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BOOK NOW - ACTION REQUIRED! Visit to Joule’s Brewery, Great Hales Street, Market Drayton Tuesday, May 6, 2014 at 7.00pm Members and guests who wish to join us on our tour of the Joule's Brewery on Tuesday, May 6 need to book their places by Friday, April 4 at the latest. We need a minimum number of 30 participants for the visit and must firm up our provisional booking at the beginning of April – committing the branch to the tour. So unfortunately, if we do not have 30 confirmed participants by Friday, April 4, we will most likely have to cancel the visit, with all the administrative burden of issuing refunds for those who have signed up and paid, not to mention the disappointment! If you wish to join us, please email me, Val Haig, with your reservation at as a matter of urgency. After receiving a booking confirmation from me please promptly send your payment for £8 per person by cheque made payable to IWA Shrewsbury & North Wales Branch to our Treasurer, Denis Farmer, at 8 Kingbur Place, Audlem CW3 0DL, or by bank transfer to the branch bank account, which I will give you when you make your booking. So please, don’t delay any further! Make your booking today for this oneoff opportunity to explore this great local independent brewery and have an enjoyable, informative and social evening with the branch! Don’t forget that the date is the day after the early May Bank Holiday weekend and the Norbury Canal Festival. So if you are planning on boating back from the festival through Market Drayton this event could make a perfect stop-over on your cruise. We look forward to seeing you for a super evening!

ONLY £8 PER PERSON! 7.00pm: Registration & ale tasting in the Mouse Room 7.45pm: Brew House tour (five flights of stairs involved!) 8.20pm: Recover with more ale, followed by Brewer's Supper (included in the price) of a giant soft white bap, filled with roast pork from the Joule’s herd at Fordhill Farm, with homemade stuffing, apple sauce and Joule’s Ale gravy 11.00pm: Mouse Room & Brewery Tap bar closes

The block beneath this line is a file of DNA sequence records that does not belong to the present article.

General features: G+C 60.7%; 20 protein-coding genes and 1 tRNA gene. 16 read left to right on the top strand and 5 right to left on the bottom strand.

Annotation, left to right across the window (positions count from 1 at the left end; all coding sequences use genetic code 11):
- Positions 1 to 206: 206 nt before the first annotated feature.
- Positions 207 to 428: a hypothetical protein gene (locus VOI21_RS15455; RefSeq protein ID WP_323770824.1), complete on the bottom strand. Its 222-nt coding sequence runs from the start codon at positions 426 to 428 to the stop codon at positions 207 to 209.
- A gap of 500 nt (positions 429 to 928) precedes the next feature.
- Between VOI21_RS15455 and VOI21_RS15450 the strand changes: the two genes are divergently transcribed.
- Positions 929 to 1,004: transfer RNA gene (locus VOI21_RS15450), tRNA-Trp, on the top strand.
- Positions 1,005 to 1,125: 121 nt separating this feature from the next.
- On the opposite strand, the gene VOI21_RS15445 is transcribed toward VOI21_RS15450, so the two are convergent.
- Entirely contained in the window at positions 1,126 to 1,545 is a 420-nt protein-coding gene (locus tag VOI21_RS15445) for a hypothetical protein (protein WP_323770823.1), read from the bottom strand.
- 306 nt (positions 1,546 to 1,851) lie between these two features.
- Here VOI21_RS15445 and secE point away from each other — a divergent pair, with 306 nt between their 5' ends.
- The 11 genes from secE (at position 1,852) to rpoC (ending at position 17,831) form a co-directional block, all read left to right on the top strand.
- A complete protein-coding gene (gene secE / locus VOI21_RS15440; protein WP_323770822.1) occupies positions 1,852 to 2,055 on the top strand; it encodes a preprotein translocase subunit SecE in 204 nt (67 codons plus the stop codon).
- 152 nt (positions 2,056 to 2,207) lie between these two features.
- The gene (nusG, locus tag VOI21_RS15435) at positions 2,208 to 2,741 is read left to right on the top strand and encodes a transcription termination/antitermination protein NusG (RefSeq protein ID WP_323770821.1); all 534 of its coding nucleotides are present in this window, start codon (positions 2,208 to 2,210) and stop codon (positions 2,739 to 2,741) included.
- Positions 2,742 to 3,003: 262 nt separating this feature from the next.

Reserve your places today - email Note: If numbers exceed 50 then tickets will be allocated on a first come, first served basis and we will start a waiting list. Due to previous problems with cheques not being honoured – yes, it has even happened to your branch – no cheques will be accepted after April 21 and only cash payments can be accepted thereafter.

Spring 2014

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WWT gets go-ahead for Whitchurch canal basin Over 13 months after submission, Shropshire County Council has approved Whitchurch Waterway Trust’s planning application for a new canal basin on the Whitchurch arm. The detailed conditions attached to the approval can be viewed at and include measures to protect wildlife, the recording of any original canal features found during construction, and investigation and remedial actions for any ground contamination found. Of these conditions, those relating to possible ground contamination are of most concern. So far no contamination has been found, but we have been recommended to undertake further sampling, which is hoped to be completed within the next few weeks. The estimated cost for construction of the new basin stands at £650,000, which includes a construction contingency of 7.5% and an additional contingency of 8%. The estimate includes about 25% for excavation works involving moving or removing approximately 5,000 cubic metres of soil and 35% for the construction of the basin itself. The Trust is actively working on plans for fund raising. To attract new members the Trust is temporarily offering a half price membership deal - people can now get involved and show their support for the scheme and join for £5 for adults, or two years with one year free. Family membership is being halved from £15 to £7.50. Membership enquiries can be made via the trust web site An ongoing report on the issues associated with construction of the new basin, actions to mitigate associated risk and status of issues is available on the WWT website (see Incidentally, for those with an interest in history, there is a link on the Canal History and Walks page of the website to some interesting aerial photos of the Whitchurch Arm as it used to pass the gasworks and enter the town in 1938 before it was infilled. The new basin will be considerably further from the town than the site of the photos and there are no current plans to extend the canal that far. Helen Brockman Shroppie Fly Paper

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Disappointing turn-out mars meeting What happened? A glorious, if cool, sunny morning for St David's Day in a lovely Welsh marina holding its annual open day with boat trips and family fun activities... a knowledgeable and entertaining speaker telling us about the ambitious restoration efforts fronted by David "Poirot" Suchet... an excellent lunch in the marina's comfortable function room... and the branch's annual general meeting, the yearly opportunity to report to the branch membership. Attendance? Nil, aside from your committee! According to membership records, almost 90 members, about a quarter of our branch total, live within 25 miles of Chirk and many much closer but, disappointingly, none chose to attend. The support of our members is critical to the well-being of the branch. We really hope that other branch events in the year ahead are better supported or our future activity programme will be in jeopardy. Val Haig